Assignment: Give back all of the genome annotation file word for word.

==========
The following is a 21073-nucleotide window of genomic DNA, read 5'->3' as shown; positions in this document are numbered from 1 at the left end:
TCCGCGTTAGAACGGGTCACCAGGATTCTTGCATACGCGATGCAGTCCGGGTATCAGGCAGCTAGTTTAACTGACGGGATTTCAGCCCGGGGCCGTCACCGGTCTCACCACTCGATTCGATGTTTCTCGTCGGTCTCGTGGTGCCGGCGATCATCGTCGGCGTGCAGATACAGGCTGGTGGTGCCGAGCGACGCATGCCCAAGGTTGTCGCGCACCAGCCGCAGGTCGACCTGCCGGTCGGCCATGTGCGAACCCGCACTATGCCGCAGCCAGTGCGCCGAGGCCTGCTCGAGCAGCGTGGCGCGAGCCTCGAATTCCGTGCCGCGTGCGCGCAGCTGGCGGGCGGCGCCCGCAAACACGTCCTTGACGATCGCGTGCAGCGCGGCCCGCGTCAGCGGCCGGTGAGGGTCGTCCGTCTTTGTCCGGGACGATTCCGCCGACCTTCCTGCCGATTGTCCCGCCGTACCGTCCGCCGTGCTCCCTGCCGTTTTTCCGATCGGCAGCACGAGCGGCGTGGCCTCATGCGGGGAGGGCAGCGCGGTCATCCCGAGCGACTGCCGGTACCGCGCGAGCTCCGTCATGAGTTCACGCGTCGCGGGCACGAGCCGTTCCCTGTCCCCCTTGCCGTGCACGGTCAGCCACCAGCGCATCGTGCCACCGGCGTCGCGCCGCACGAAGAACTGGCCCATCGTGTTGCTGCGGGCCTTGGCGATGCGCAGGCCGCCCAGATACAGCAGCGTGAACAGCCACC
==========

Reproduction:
The following is a 21073-nucleotide window of genomic DNA, read 5'->3' as shown; positions in this document are numbered from 1 at the left end:
TCCGCGTTAGAACGGGTCACCAGGATTCTTGCATACGCGATGCAGTCCGGGTATCAGGCAGCTAGTTTAACTGACGGGATTTCAGCCCGGGGCCGTCACCGGTCTCACCACTCGATTCGATGTTTCTCGTCGGTCTCGTGGTGCCGGCGATCATCGTCGGCGTGCAGATACAGGCTGGTGGTGCCGAGCGACGCATGCCCAAGGTTGTCGCGCACCAGCCGCAGGTCGACCTGCCGGTCGGCCATGTGCGAACCCGCACTATGCCGCAGCCAGTGCGCCGAGGCCTGCTCGAGCAGCGTGGCGCGAGCCTCGAATTCCGTGCCGCGTGCGCGCAGCTGGCGGGCGGCGCCCGCAAACACGTCCTTGACGATCGCGTGCAGCGCGGCCCGCGTCAGCGGCCGGTGAGGGTCGTCCGTCTTTGTCCGGGACGATTCCGCCGACCTTCCTGCCGATTGTCCCGCCGTACCGTCCGCCGTGCTCCCTGCCGTTTTTCCGATCGGCAGCACGAGCGGCGTGGCCTCATGCGGGGAGGGCAGCGCGGTCATCCCGAGCGACTGCCGGTACCGCGCGAGCTCCGTCATGAGTTCACGCGTCGCGGGCACGAGCCGTTCCCTGTCCCCCTTGCCGTGCACGGTCAGCCACCAGCGCATCGTGCCACCGGCGTCGCGCCGCACGAAGAACTGGCCCATCGTGTTGCTGCGGGCCTTGGCGATGCGCAGGCCGCCCAGATACAGCAGCGTGAACAGCCACC